Irrigation scheduling in a container nursery presents many challenges to water managers. One challenge is accounting for the variability in crop production conditions that exist at any given time in the nursery. It is common for container nurseries to have a wide variety of plants at several stages of production that require different amounts of irrigation water. Plants may be grown in different-sized containers ranging from small containers placed in high densities and irrigated with sprinklers to large containers (≥7 gal) placed in lower densities and irrigated with directed microirrigation, typically using spray stakes. A second challenge is accounting for the variability in the irrigation system’s ability to deliver water uniformly within the irrigated area and at a rate that is consistent from day to day. System design and reliability play a large role in this regard. A third challenge is accounting for the variability in weather conditions that affect water loss through evapotranspiration (ET) as well as accounting for rain that may reduce the irrigation requirement. An irrigation scheduling strategy that considers these variables should provide an opportunity for conserving water while maintaining profitable plant growth and quality.
LF testing monitors the amount of leachate (container drainage) that results from irrigation. The LF is defined as the amount of leachate divided by the amount of irrigation water that was applied to the container. Because LF testing measures container drainage, which is considered the undesirable result of irrigation, it also provides a direct measurement of irrigation efficiency. If LF testing is conducted on representative plants in representative areas of each irrigation zone, and testing is routinely conducted to account for changing production conditions (e.g., growth flushes, pruning, spacing), then LF testing can help account for variability in water needs throughout the container nursery. Routine leaching fraction testing coupled with irrigation adjustment to maintain a target LF was found to reduce irrigation water use 43% in a Virginia nursery (Stanley, 2012). Decreased water use led to reduced costs associated with chlorine, electricity, fertilizer, and herbicide. Other benefits of reduced irrigation amounts included better crop uniformity and fewer disease problems. Despite these promising results, routine LF testing has not been widely adopted as an irrigation management practice.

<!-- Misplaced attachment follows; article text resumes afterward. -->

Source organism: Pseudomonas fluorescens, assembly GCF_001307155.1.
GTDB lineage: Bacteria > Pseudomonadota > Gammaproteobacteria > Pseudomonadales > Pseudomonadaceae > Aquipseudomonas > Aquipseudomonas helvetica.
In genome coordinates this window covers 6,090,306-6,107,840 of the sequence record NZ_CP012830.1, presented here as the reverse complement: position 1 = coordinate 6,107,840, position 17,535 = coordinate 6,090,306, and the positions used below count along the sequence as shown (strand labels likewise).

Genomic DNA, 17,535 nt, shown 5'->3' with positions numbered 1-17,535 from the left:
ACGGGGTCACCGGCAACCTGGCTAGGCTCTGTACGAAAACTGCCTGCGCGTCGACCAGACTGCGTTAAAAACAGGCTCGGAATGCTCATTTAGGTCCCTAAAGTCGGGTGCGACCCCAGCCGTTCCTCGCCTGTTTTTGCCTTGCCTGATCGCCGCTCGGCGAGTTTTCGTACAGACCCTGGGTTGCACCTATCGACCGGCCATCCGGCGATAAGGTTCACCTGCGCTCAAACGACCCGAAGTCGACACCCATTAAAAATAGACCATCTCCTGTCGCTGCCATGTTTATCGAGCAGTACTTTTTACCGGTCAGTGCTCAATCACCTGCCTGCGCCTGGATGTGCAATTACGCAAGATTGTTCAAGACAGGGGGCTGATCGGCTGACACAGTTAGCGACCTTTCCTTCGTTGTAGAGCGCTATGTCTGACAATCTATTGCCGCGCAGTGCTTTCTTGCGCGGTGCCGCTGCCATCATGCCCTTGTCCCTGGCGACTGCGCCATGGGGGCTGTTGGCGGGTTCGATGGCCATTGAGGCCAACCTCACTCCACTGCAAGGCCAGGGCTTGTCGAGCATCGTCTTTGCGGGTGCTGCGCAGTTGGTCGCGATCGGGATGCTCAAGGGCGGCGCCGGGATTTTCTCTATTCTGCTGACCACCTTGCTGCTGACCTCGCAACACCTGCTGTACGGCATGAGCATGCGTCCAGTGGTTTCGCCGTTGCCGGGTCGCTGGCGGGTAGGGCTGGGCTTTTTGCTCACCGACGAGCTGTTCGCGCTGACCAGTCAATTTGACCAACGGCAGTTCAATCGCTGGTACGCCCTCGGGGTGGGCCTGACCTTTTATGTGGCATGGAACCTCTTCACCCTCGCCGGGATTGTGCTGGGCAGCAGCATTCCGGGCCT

Although LF testing can be used to make intermittent adjustments to irrigation, there is potential to further improve irrigation efficiency by making real-time adjustments to irrigation based on real-time weather collected on-site. We developed a web-based irrigation scheduling program called CIRRIG (Million and Yeager, 2015) that uses real-time weather to calculate potential rates of ET that provide an index for real-time adjustments to irrigation amounts. Compared with a Florida nursery’s traditional irrigation practice of only making seasonal adjustments in irrigation run times, using CIRRIG to microirrigate a landscape plant in a trade 15-gal container decreased irrigation water use by 50% but also decreased plant growth 10% to 15% (Million and Yeager, 2019). Decreased plant growth was attributed in part to water stress that occurred despite using a target LF of 25% indicating that a target LF >25% may be required to maintain optimal growth with certain container substrates and/or irrigation systems. It should be noted that in this trial, irrigation was applied only once per day so that better irrigation water retention might have resulted if irrigation was scheduled for two or more cycles per day (Beeson and Haydu, 1994; Tyler et al., 1996). Although the results of this trial were promising, additional research was indicated to test the technology on a wider range of crops including sprinkler-irrigated plants and over greater production times.
The objective of this study was to further evaluate this CIRRIG strategy by implementing an automated CIRRIG irrigation system at a container nursery and comparing water use and plant growth of several landscape crops grown in small containers with sprinkler irrigation as well as in large containers with microirrigation. We include a brief economic evaluation of costs and benefits of the tested irrigation practice based on input from nursery staff.
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